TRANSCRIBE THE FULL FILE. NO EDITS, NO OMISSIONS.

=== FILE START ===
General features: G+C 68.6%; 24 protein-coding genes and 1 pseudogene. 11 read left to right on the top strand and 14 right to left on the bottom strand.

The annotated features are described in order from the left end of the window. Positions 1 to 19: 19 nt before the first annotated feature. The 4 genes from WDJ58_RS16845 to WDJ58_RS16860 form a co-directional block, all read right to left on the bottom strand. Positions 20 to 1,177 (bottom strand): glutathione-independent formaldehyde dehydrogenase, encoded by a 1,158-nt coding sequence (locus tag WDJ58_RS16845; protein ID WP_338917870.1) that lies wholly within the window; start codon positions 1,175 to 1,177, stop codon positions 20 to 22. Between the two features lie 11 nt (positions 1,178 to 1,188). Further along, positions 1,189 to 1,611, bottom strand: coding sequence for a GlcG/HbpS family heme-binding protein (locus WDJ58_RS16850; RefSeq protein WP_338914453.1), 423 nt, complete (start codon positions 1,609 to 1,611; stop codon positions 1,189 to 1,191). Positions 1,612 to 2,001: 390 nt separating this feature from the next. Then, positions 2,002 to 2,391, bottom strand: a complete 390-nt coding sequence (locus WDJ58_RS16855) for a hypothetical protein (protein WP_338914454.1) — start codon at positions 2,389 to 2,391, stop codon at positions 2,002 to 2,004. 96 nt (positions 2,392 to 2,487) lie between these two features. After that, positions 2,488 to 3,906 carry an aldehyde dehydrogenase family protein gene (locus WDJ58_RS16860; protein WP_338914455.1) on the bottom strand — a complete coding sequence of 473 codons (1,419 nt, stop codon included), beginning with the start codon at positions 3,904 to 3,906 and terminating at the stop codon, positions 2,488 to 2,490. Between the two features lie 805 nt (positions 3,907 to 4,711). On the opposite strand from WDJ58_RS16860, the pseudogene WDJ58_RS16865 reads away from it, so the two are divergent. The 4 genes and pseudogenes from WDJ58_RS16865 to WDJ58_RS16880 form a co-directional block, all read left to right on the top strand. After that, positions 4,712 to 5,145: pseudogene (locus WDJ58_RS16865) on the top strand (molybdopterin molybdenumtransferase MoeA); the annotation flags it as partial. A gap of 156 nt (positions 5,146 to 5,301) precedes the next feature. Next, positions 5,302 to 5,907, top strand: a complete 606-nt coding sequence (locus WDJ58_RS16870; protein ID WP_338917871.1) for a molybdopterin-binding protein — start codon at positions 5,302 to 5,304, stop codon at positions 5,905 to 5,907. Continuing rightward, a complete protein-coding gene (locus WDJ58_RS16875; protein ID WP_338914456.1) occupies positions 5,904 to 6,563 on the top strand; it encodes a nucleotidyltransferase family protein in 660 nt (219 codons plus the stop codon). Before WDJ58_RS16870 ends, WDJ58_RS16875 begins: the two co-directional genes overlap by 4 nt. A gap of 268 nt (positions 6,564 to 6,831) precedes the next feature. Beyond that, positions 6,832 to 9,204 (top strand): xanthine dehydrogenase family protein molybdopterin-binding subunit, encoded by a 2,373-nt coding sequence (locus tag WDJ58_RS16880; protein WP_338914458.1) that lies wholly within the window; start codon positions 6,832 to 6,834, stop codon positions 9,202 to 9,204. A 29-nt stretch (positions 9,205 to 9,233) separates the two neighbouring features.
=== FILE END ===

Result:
General features: G+C 68.6%; 24 protein-coding genes and 1 pseudogene. 11 read left to right on the top strand and 14 right to left on the bottom strand.

The annotated features are described in order from the left end of the window. Positions 1 to 19: 19 nt before the first annotated feature. The 4 genes from WDJ58_RS16845 to WDJ58_RS16860 form a co-directional block, all read right to left on the bottom strand. Positions 20 to 1,177 (bottom strand): glutathione-independent formaldehyde dehydrogenase, encoded by a 1,158-nt coding sequence (locus tag WDJ58_RS16845; protein ID WP_338917870.1) that lies wholly within the window; start codon positions 1,175 to 1,177, stop codon positions 20 to 22. Between the two features lie 11 nt (positions 1,178 to 1,188). Further along, positions 1,189 to 1,611, bottom strand: coding sequence for a GlcG/HbpS family heme-binding protein (locus WDJ58_RS16850; RefSeq protein WP_338914453.1), 423 nt, complete (start codon positions 1,609 to 1,611; stop codon positions 1,189 to 1,191). Positions 1,612 to 2,001: 390 nt separating this feature from the next. Then, positions 2,002 to 2,391, bottom strand: a complete 390-nt coding sequence (locus WDJ58_RS16855) for a hypothetical protein (protein WP_338914454.1) — start codon at positions 2,389 to 2,391, stop codon at positions 2,002 to 2,004. 96 nt (positions 2,392 to 2,487) lie between these two features. After that, positions 2,488 to 3,906 carry an aldehyde dehydrogenase family protein gene (locus WDJ58_RS16860; protein WP_338914455.1) on the bottom strand — a complete coding sequence of 473 codons (1,419 nt, stop codon included), beginning with the start codon at positions 3,904 to 3,906 and terminating at the stop codon, positions 2,488 to 2,490. Between the two features lie 805 nt (positions 3,907 to 4,711). On the opposite strand from WDJ58_RS16860, the pseudogene WDJ58_RS16865 reads away from it, so the two are divergent. The 4 genes and pseudogenes from WDJ58_RS16865 to WDJ58_RS16880 form a co-directional block, all read left to right on the top strand. After that, positions 4,712 to 5,145: pseudogene (locus WDJ58_RS16865) on the top strand (molybdopterin molybdenumtransferase MoeA); the annotation flags it as partial. A gap of 156 nt (positions 5,146 to 5,301) precedes the next feature. Next, positions 5,302 to 5,907, top strand: a complete 606-nt coding sequence (locus WDJ58_RS16870; protein ID WP_338917871.1) for a molybdopterin-binding protein — start codon at positions 5,302 to 5,304, stop codon at positions 5,905 to 5,907. Continuing rightward, a complete protein-coding gene (locus WDJ58_RS16875; protein ID WP_338914456.1) occupies positions 5,904 to 6,563 on the top strand; it encodes a nucleotidyltransferase family protein in 660 nt (219 codons plus the stop codon). Before WDJ58_RS16870 ends, WDJ58_RS16875 begins: the two co-directional genes overlap by 4 nt. A gap of 268 nt (positions 6,564 to 6,831) precedes the next feature. Beyond that, positions 6,832 to 9,204 (top strand): xanthine dehydrogenase family protein molybdopterin-binding subunit, encoded by a 2,373-nt coding sequence (locus tag WDJ58_RS16880; protein WP_338914458.1) that lies wholly within the window; start codon positions 6,832 to 6,834, stop codon positions 9,202 to 9,204. A 29-nt stretch (positions 9,205 to 9,233) separates the two neighbouring features.